Nature’s Past Episode 51: Has Environmental History Lost Its Way?

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Episode 51: Has Environmental History Lost Its Way? [53:04]

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Hiking, Olympic National Park, 1945-1965. Source: General Subjects Photograph Collection, 1845-2005, AR-28001001-ph001712, Washington State Archives. Original images held at the Washington State Archives, Olympia, WA.

Hiking, Olympic National Park, 1945-1965. Source: General Subjects Photograph Collection, 1845-2005, AR-28001001-ph001712, Washington State Archives. Original images held at the Washington State Archives, Olympia, WA.

Late last year in December, Lisa Brady, the editor of the journal, Environmental History, posted a provocatively titled blog article, “Has Environmental History Lost Its Way?” In that article, she reviews a round table panel from the most recent annual meeting of the Organization of American Historians in which Mark Hersey, a historian from Mississippi State University challenged the audience to consider whether or not environmental history has broadened too widely in its scope and drifted from its methodological roots.

Two years earlier, Liza Piper, a Canadian environmental historian from University of Alberta, wrote a similarly provocative article in History Compass in which she argues “that Canadian environmental historians, even as they foreground nature as an historical actor, nevertheless continue to focus their attention and orient their investigations around questions of how human social, cultural, economic, and political power reshaped both nature and human experience in the past.”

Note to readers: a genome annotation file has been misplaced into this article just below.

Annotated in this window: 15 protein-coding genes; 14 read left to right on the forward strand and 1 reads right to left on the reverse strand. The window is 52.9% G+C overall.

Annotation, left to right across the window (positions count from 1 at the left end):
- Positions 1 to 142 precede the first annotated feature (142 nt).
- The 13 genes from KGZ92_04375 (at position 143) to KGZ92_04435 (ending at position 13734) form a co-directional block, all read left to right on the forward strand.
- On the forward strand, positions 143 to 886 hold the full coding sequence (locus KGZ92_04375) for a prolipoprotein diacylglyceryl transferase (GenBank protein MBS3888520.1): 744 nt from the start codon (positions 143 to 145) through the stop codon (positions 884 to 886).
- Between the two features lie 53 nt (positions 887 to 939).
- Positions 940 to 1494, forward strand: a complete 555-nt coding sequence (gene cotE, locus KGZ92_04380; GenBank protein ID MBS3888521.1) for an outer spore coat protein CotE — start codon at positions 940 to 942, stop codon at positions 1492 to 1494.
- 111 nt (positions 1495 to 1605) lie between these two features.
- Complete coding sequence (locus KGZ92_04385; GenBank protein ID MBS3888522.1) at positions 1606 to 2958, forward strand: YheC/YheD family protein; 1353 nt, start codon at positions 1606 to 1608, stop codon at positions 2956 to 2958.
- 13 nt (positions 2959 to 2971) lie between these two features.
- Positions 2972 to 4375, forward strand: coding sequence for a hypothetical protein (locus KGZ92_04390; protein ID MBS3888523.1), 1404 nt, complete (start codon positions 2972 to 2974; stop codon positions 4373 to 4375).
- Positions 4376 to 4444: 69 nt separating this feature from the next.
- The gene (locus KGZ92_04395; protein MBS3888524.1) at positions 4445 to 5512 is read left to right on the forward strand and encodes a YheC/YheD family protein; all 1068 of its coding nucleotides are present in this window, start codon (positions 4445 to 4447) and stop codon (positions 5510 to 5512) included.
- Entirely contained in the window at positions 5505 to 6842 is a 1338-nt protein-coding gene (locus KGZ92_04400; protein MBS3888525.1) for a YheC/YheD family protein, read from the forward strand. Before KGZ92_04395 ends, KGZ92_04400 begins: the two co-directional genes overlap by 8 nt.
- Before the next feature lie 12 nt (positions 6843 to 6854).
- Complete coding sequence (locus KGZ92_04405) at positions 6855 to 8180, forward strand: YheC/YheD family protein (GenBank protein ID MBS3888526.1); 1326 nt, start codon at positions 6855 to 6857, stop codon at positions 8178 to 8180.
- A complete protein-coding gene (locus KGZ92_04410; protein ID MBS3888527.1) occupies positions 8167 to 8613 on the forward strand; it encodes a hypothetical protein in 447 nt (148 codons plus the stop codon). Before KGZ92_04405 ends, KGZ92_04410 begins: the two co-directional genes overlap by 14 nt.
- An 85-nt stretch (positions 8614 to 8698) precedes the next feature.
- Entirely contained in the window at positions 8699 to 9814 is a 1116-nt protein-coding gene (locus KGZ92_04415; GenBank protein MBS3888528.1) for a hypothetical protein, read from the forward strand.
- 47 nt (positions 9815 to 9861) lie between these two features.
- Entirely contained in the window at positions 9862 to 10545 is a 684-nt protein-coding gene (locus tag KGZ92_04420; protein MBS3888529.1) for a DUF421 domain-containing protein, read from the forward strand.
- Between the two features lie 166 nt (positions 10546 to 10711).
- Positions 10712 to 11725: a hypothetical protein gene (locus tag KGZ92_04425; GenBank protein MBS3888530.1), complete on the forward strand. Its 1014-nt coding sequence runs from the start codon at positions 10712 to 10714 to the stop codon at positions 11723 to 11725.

These arguments garnered lots of attention online as environmental historians shared the link to Brady’s article via online social networks and discussed its arguments. Others have now written response articles attempting to answer her question. The discussion has focused on the question of whether environmental history should emphasize materialism and the use of environment as an analytical lens or proceed as a “big tent” that incorporates a wide range of scholarship regardless of methodology.

On this episode of the podcast, Lisa Brady, Mark Hersey, and Liza Piper discuss this question and further explore whether or not environmental history has lost its way.

Please be sure to take a moment to review this podcast on our iTunes page.

Visit the main page at http://niche-canada.org/naturespast and subscribe to our YouTube page here.

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Guests:

Lisa Brady
Mark Hersey
Liza Piper

Works Cited:

  • Andrews, Thomas. Killing for Coal: America’s Deadliest Labor War. Cambridge, Mass: Harvard University Press, 2010.
  • Bolster, W. Jeffrey. The Mortal Sea: Fishing the Atlantic in the Age of Sail. Harvard: Harvard University Press, 2012.
  • Brady, Lisa. “Has Environmental History Lost Its Way?” Process: A Blog for American History
  • Cronon, William. Changes in the Land: Indians, Colonists, and the Ecology of New England. New York: Hill and Wang, 1983.
  • Crosby, Alfred. The Columbian Exchange: Biological and Cultural Consequences of 1492. Westport, Connecticut: Greenwood, 1973.
  • Crosby, Alfred W. Ecological Imperialism: The Biological Expansion of Europe, 900-1900. Cambridge: Cambridge University Press, 1986.
  • Degroot, Dagomar. “Exploring the North in a Changing Climate: The Little Ice Age and the Journals of Henry Hudson.” Journal of Northern Studies 9, no. 1 (2015): 69-92.
  • Hersey, Mark. “Slavery and the Landscape of a Dismal Empire” Ohio Valley History 13, no. 4 (Winter 2013): 77-82.
  • Kheraj, Sean. “Borders and Ideas of Nature: Intersections in the Environmental Histories of Canada and the United States” Canadian Historical Review 95, no. 4 (2014): 604-609.
  • Piper, Liza. “Knowing Nature Through History” History Compass 11/12 (2013): 1139-1149.